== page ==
United States: Government Claim Vs. Prior Perfected Mortgage Lien: Who Wins Under The Federal Priority Statute?

Last Updated: May 14 2015
Article by Katherine O'Malley

The Federal Priority Statute, as it is presently codified at 31 U.S.C. § 3713 or one of its predecessors, has been in effect since 1797.1 Despite its long history, the statute is not very well known.2 The Federal Priority Statute grants the government priority over all other claims in certain situations when an insolvent debtor's property is held by an assignee, including in state court receiverships. While this priority appears absolute from the language of the statute,3 courts have implied limited exceptions. One such exception applies to prior perfected mortgage liens and security interests. In addition to this implied exception, a secured creditor may argue that allowing the government to destroy the value of the creditor's mortgage lien also violates the Takings Clause of the Fifth Amendment.

Implied "Specific and Perfected Lien" Exception

The United States Supreme Court has established that the Federal Priority Statute creates a priority only for payment and does not create a lien in favor of the government. See United States v. Fischer, 6 U.S. 358, 390 (1805) ("On this subject it is to be remarked, that no Lien is created by this law"). In other words, the United States remains an unsecured creditor with a right to prior payment. As a result, courts imply an exception to the Federal Priority Statute for prior liens that are "specific and perfected." See Straus v. United States, 196 F.3d 862, 864 (7th Cir. 1999) ("Although the Federal [Priority] Statute, on its face and taken alone, is absolute ... the Supreme Court has recognized several exceptions to the general priority rule the statute dictates. The first exception is for a specific and perfected lien."). In United States v. City of New Britain, 347 U.S. 81, 84 (1954), the Supreme Court discussed that a mortgage, by its nature, is a specific lien. When properly perfected, a mortgage lien should defeat the government's priority under the Federal Priority Statute.

Some confusion can arise when reconciling the specific and perfected lien exception with the Supreme Court's ruling in Thelusson v. Smith, 15 U.S. 396 (1817). In that case, Thelusson obtained a judgment that constituted a lien on the debtor's real property. After the debtor made an assignment for the benefit of creditors, the United States obtained judgments against the debtor and levied on his real property. Thelusson brought an action to recover proceeds of the sale to satisfy his judgment. The Court determined that the United States primed Thelusson's lien because no change in title had occurred and Thelusson did not possess the property before the United States' priority attached. The Thelusson "title or possession test" has been echoed in later Federal Priority Statute case law.4 However, it should be noted that Thelusson dealt with a judgment creditor, not a holder of a perfected mortgage lien. Additionally, when Thelusson was decided in 1817, there was no procedure for recording a judgment and creating a choate lien on real property. So, unlike a mortgage that is "specific and perfected," Thelusson's judgment would not have been sufficiently perfected or specific to defeat the United States' priority.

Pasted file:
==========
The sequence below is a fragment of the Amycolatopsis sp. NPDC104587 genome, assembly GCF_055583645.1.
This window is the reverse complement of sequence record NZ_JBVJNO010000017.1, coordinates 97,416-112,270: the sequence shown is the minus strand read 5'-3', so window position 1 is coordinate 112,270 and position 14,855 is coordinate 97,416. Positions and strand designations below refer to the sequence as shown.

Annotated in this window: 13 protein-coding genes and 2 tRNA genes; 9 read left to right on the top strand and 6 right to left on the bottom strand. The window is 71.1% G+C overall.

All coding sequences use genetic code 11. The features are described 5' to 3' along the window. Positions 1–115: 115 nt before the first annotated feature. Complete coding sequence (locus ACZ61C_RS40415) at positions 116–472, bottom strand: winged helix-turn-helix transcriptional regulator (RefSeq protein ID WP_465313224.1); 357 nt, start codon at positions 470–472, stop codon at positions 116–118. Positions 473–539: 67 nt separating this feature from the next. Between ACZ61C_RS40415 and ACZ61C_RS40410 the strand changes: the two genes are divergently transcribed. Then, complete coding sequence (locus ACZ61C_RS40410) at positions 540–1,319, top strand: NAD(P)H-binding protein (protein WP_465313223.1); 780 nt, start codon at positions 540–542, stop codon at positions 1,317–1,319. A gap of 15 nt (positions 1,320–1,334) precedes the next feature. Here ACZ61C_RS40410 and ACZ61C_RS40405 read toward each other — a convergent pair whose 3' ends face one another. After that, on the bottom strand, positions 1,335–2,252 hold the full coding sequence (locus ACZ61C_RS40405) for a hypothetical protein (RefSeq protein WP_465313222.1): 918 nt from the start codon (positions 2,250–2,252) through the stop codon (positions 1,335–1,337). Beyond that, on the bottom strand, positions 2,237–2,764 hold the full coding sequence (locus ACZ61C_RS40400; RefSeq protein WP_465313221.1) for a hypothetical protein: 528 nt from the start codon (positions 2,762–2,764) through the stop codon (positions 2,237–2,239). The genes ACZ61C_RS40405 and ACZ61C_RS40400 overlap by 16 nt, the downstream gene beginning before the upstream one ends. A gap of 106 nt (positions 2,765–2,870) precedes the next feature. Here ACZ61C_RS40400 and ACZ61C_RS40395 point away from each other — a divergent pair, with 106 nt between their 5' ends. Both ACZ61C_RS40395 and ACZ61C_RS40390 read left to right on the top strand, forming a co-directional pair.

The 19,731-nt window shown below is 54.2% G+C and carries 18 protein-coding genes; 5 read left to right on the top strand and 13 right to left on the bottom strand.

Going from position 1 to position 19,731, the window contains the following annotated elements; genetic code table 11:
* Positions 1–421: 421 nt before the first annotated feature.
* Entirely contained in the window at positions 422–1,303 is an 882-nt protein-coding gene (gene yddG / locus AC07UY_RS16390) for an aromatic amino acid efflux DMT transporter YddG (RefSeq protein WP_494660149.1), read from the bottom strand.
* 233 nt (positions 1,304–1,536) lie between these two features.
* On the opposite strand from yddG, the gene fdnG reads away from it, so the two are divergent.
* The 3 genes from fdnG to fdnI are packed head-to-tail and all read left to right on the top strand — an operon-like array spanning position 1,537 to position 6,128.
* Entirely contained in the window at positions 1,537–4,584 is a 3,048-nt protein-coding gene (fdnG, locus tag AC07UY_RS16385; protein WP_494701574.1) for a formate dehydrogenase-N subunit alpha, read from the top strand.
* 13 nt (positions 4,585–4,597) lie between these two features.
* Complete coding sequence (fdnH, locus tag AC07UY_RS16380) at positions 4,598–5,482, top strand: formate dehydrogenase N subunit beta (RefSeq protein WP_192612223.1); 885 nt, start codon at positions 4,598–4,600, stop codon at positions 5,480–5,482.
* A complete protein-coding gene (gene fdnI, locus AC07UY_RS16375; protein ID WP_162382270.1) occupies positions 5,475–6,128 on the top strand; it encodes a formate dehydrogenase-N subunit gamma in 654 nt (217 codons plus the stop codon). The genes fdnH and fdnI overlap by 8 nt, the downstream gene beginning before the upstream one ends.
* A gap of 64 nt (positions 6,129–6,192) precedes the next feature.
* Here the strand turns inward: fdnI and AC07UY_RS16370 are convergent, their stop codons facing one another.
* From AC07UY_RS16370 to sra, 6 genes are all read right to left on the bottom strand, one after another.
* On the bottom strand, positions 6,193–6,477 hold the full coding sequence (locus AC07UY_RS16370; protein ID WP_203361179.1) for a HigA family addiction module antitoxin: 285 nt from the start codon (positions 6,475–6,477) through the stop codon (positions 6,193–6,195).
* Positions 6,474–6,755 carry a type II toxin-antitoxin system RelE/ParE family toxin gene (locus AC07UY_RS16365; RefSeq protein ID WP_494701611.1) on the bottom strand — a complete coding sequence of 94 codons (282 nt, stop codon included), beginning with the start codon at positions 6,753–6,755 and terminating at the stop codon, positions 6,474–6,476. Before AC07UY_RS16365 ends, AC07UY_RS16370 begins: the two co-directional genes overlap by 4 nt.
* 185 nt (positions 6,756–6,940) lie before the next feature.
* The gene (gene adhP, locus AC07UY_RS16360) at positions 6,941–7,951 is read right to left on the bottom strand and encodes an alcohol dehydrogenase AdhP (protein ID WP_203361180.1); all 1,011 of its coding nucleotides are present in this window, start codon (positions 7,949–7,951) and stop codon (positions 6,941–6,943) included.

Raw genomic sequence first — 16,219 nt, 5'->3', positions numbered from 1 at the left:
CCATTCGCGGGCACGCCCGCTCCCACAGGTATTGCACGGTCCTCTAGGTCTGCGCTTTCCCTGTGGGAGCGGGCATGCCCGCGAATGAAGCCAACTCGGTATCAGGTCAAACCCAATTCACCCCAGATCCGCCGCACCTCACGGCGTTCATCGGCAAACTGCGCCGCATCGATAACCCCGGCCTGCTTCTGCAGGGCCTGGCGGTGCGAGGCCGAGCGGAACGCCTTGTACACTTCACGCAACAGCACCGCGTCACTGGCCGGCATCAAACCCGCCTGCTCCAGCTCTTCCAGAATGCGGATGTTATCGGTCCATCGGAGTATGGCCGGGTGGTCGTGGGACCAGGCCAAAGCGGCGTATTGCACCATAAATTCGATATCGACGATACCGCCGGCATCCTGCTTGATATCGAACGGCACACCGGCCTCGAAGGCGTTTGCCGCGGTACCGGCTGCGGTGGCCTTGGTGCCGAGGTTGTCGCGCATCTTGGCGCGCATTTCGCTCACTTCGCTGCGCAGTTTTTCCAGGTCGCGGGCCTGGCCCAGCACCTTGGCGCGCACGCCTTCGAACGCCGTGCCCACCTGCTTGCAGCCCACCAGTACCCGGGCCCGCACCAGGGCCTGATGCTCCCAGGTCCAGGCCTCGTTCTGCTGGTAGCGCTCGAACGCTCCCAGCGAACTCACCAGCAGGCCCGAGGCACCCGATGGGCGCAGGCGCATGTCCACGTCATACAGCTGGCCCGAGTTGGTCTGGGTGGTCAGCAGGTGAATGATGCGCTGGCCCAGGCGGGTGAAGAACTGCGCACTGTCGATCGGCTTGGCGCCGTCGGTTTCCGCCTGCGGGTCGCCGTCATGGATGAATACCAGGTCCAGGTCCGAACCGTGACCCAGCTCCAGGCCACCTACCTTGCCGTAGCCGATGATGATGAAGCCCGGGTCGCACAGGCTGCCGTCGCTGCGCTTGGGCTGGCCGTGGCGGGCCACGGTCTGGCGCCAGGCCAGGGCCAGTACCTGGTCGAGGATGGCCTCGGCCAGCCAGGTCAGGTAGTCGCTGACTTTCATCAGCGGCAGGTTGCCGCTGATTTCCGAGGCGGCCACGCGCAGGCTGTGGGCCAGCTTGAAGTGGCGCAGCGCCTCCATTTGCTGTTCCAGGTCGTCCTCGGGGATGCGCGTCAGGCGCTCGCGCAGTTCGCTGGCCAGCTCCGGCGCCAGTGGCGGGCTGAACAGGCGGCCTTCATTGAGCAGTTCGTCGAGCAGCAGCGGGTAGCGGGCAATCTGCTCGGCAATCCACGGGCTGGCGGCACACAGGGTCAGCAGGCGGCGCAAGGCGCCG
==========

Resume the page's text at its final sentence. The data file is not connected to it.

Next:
Unconstitutionality under the Takings Clause of the Fifth Amendment

Construing the Federal Priority Statute to allow a government claim to take priority over a perfected mortgage lien without just compensation may also be unconstitutional under the Takings Clause of the Fifth Amendment. Mortgages and security interests are considered "property" within the meaning of the Fifth Amendment.5 The total destruction of a mortgage lien's value by the government's assertion of priority under the Federal Priority Statute without payment of just compensation "has every possible element of a Fifth Amendment 'taking' ...." Armstrong v. United States, 364 U.S. 40, 48 (1960).